Kudos to the Bruce County Museum and the Bruce County Historical Society for digitizing the yearbooks of the Society for 1967 to 2010.
Each yearbook contained a variety of historical stories about the people, places and events in Bruce County history. These fascinating stories of our past are now more available to people across the globe who are interested in Bruce County’s past.
Go to Bruce County Historical Newspapers at https://newspapers.brucemuseum.ca/. The yearbook is the second item on the list. Browse the list by year or enter a keyword search. Of course, my search was for fleming – returned eight results of which two were related to this Fleming family. The 2006 issue referred to an article written by Roy Fleming, and the 1971 mentioned Christy Morrison as a survivor of the loss of the Asia in Georgian Bay. Results were more plentiful for the term Oliphant.
“We set sail probably on the second or third of May 1843 from Greenock, the port of Glasgow”– wrote William Fleming in his recollections of crossing the Atlantic Ocean to Quebec with his parents and seven siblings. William was six years old at the time. “It was a three-masted vessel,” he remembered and, “The ship had a general cargo of merchandise, the crew and passengers numbered some fifty to sixty.”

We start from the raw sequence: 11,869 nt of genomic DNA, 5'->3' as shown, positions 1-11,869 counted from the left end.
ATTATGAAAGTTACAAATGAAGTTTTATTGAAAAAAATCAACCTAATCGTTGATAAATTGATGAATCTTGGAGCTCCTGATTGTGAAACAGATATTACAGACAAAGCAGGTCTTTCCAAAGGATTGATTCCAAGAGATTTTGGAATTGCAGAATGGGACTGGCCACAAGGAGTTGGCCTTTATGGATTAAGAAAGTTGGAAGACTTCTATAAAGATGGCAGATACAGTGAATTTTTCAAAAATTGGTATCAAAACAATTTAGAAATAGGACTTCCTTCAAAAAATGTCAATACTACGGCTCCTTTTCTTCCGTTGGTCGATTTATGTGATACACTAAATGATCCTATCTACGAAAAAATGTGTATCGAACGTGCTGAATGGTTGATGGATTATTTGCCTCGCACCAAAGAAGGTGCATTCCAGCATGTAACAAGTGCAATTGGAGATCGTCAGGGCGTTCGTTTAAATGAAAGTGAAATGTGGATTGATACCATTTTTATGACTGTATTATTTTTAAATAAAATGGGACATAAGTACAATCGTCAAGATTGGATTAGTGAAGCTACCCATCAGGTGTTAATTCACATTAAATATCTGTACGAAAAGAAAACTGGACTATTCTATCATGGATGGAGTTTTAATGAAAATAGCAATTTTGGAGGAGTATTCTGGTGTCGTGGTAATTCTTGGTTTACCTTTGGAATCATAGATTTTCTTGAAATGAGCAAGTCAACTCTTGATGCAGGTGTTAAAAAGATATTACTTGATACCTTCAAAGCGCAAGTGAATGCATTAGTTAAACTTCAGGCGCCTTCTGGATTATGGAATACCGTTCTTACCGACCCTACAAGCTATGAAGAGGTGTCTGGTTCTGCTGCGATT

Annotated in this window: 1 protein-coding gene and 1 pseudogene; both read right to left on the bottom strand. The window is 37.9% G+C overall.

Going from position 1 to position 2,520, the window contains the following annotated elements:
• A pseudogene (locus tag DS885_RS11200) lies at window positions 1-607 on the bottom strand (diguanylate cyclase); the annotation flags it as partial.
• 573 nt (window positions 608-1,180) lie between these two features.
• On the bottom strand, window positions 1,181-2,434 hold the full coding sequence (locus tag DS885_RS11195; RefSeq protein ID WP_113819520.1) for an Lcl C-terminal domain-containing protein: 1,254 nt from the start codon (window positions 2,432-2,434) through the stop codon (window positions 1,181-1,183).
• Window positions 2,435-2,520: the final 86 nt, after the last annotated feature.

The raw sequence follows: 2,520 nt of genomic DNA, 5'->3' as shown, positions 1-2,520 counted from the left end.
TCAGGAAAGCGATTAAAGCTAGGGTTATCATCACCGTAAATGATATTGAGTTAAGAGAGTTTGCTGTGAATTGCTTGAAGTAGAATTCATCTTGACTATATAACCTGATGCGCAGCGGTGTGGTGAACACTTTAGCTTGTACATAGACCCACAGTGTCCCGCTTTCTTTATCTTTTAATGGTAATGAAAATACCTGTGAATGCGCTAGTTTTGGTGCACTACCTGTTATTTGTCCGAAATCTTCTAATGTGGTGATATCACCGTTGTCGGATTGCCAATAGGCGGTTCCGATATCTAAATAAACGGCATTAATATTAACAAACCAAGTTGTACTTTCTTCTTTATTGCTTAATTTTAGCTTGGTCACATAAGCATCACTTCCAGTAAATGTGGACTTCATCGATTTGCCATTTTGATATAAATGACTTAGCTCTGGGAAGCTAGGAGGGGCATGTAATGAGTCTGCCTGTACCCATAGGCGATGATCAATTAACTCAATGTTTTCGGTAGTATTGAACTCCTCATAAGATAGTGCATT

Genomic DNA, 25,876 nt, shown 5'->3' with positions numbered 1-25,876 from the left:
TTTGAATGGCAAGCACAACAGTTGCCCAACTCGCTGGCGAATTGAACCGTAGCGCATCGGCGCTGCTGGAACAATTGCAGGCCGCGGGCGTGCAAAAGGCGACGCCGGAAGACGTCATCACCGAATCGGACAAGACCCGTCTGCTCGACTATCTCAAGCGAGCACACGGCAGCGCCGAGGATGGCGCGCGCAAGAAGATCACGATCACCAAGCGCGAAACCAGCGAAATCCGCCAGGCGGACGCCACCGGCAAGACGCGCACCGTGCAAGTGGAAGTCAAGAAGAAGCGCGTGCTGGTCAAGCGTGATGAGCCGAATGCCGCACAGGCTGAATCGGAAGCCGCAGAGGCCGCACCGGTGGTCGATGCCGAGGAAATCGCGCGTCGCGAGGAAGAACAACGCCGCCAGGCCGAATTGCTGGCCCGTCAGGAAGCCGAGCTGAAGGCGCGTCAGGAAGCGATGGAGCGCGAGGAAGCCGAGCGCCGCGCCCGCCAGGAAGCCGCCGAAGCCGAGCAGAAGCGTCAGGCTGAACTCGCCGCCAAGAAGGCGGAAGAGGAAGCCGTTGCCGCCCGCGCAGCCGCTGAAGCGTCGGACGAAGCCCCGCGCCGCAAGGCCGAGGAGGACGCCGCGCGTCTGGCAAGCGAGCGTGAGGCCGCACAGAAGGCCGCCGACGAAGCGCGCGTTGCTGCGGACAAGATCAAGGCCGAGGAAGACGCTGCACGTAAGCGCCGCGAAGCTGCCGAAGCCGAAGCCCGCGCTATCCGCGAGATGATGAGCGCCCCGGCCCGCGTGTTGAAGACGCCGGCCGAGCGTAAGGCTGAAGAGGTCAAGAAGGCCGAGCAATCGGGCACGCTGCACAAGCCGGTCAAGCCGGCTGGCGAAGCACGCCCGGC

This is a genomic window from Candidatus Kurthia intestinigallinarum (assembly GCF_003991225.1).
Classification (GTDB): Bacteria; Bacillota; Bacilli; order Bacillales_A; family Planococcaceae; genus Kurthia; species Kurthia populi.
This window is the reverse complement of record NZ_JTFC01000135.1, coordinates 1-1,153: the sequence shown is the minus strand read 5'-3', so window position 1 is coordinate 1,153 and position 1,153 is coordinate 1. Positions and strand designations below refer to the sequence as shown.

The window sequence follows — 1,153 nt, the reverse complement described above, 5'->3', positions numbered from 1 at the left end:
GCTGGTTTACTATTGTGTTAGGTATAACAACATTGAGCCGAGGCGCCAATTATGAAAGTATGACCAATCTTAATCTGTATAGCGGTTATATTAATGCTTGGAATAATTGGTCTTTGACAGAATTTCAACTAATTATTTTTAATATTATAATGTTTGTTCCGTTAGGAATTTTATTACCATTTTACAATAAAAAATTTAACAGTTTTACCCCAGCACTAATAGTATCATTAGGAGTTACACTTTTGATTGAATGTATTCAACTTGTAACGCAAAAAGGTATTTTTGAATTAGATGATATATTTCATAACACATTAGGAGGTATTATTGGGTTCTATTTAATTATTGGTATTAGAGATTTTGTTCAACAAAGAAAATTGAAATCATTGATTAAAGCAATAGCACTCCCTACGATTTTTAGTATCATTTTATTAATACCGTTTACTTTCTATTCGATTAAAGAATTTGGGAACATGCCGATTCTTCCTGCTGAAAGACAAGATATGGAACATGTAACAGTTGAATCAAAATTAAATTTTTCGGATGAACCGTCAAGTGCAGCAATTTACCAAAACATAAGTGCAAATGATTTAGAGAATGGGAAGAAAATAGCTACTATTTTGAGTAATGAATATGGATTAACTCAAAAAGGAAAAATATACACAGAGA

All who read William’s emigration story wish his account had been longer. What was it like to travel in steerage, what were the conditions, what did they have in provisions? We can can get a sense from a superb reproduction of an 1840s emigrant vessel, The Dunbrody, that is moored in New Ross, Co. Wexford, Ireland. Built in Quebec in 1845 the Dunbrody was a three-masted ship with a registered tonnage of 485. Lloyd’s Register tells us that it was made of oak, elm, and “hamkmatack” – tamarack. Lloyd’s assessed the ship as A1. (1) In 1849, when it sailed for New York, it carried 176 passengers.
The Flemings sailed on the Jeanie Deans out of Glasgow – a three-masted barque in May 1843. It was 319 tons – a bit smaller than the Dunwoody, built in 1841, also in Quebec, and was “sheathed with yellow metal.” According to Lloyd’s Register, the ship was made from black birch, oak, and tamarack and graded as A1. (1) The Jeanie Deans carried 65 passengers and 10 crew on that voyage. (2)